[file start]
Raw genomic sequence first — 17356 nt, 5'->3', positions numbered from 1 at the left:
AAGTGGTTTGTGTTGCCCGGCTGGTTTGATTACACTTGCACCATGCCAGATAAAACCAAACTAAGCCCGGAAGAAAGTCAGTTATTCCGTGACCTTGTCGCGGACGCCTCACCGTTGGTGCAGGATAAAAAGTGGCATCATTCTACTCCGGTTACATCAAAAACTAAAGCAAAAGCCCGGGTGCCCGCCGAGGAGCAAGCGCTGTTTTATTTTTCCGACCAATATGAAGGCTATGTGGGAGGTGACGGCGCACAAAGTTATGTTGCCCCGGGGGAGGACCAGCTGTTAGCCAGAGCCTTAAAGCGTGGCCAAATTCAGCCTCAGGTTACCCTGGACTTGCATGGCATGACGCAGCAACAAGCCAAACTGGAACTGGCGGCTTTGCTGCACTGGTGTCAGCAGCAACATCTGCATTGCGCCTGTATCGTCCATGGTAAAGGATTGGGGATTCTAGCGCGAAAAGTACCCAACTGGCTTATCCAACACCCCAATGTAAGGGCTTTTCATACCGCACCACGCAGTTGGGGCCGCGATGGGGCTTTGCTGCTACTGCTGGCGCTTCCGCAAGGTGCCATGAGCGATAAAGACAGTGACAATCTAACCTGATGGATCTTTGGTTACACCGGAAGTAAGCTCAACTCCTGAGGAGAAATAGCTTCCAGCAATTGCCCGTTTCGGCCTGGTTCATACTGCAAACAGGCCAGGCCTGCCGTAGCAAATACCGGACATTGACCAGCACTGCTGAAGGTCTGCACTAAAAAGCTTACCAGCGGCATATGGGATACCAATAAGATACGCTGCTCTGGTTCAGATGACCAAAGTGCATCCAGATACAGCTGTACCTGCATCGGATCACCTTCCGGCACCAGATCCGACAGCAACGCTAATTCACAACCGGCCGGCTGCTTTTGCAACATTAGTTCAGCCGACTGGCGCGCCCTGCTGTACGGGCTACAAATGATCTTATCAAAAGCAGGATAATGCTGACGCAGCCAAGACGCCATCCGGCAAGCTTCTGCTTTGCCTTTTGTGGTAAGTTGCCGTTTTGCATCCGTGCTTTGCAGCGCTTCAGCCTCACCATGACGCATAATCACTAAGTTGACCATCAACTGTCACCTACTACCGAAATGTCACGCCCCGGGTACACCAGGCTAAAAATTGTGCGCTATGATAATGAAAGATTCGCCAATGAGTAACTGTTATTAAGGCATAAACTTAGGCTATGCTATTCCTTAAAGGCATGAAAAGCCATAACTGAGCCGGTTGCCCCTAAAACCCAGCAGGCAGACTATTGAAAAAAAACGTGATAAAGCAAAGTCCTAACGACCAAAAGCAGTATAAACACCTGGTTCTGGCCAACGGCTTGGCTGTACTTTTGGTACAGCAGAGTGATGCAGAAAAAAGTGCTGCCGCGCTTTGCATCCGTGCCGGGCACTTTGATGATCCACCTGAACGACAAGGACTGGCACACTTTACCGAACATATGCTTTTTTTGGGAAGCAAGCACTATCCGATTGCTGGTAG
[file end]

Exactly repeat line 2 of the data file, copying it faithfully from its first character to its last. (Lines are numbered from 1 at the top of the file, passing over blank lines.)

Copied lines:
AAGTGGTTTGTGTTGCCCGGCTGGTTTGATTACACTTGCACCATGCCAGATAAAACCAAACTAAGCCCGGAAGAAAGTCAGTTATTCCGTGACCTTGTCGCGGACGCCTCACCGTTGGTGCAGGATAAAAAGTGGCATCATTCTACTCCGGTTACATCAAAAACTAAAGCAAAAGCCCGGGTGCCCGCCGAGGAGCAAGCGCTGTTTTATTTTTCCGACCAATATGAAGGCTATGTGGGAGGTGACGGCGCACAAAGTTATGTTGCCCCGGGGGAGGACCAGCTGTTAGCCAGAGCCTTAAAGCGTGGCCAAATTCAGCCTCAGGTTACCCTGGACTTGCATGGCATGACGCAGCAACAAGCCAAACTGGAACTGGCGGCTTTGCTGCACTGGTGTCAGCAGCAACATCTGCATTGCGCCTGTATCGTCCATGGTAAAGGATTGGGGATTCTAGCGCGAAAAGTACCCAACTGGCTTATCCAACACCCCAATGTAAGGGCTTTTCATACCGCACCACGCAGTTGGGGCCGCGATGGGGCTTTGCTGCTACTGCTGGCGCTTCCGCAAGGTGCCATGAGCGATAAAGACAGTGACAATCTAACCTGATGGATCTTTGGTTACACCGGAAGTAAGCTCAACTCCTGAGGAGAAATAGCTTCCAGCAATTGCCCGTTTCGGCCTGGTTCATACTGCAAACAGGCCAGGCCTGCCGTAGCAAATACCGGACATTGACCAGCACTGCTGAAGGTCTGCACTAAAAAGCTTACCAGCGGCATATGGGATACCAATAAGATACGCTGCTCTGGTTCAGATGACCAAAGTGCATCCAGATACAGCTGTACCTGCATCGGATCACCTTCCGGCACCAGATCCGACAGCAACGCTAATTCACAACCGGCCGGCTGCTTTTGCAACATTAGTTCAGCCGACTGGCGCGCCCTGCTGTACGGGCTACAAATGATCTTATCAAAAGCAGGATAATGCTGACGCAGCCAAGACGCCATCCGGCAAGCTTCTGCTTTGCCTTTTGTGGTAAGTTGCCGTTTTGCATCCGTGCTTTGCAGCGCTTCAGCCTCACCATGACGCATAATCACTAAGTTGACCATCAACTGTCACCTACTACCGAAATGTCACGCCCCGGGTACACCAGGCTAAAAATTGTGCGCTATGATAATGAAAGATTCGCCAATGAGTAACTGTTATTAAGGCATAAACTTAGGCTATGCTATTCCTTAAAGGCATGAAAAGCCATAACTGAGCCGGTTGCCCCTAAAACCCAGCAGGCAGACTATTGAAAAAAAACGTGATAAAGCAAAGTCCTAACGACCAAAAGCAGTATAAACACCTGGTTCTGGCCAACGGCTTGGCTGTACTTTTGGTACAGCAGAGTGATGCAGAAAAAAGTGCTGCCGCGCTTTGCATCCGTGCCGGGCACTTTGATGATCCACCTGAACGACAAGGACTGGCACACTTTACCGAACATATGCTTTTTTTGGGAAGCAAGCACTATCCGATTGCTGGTAG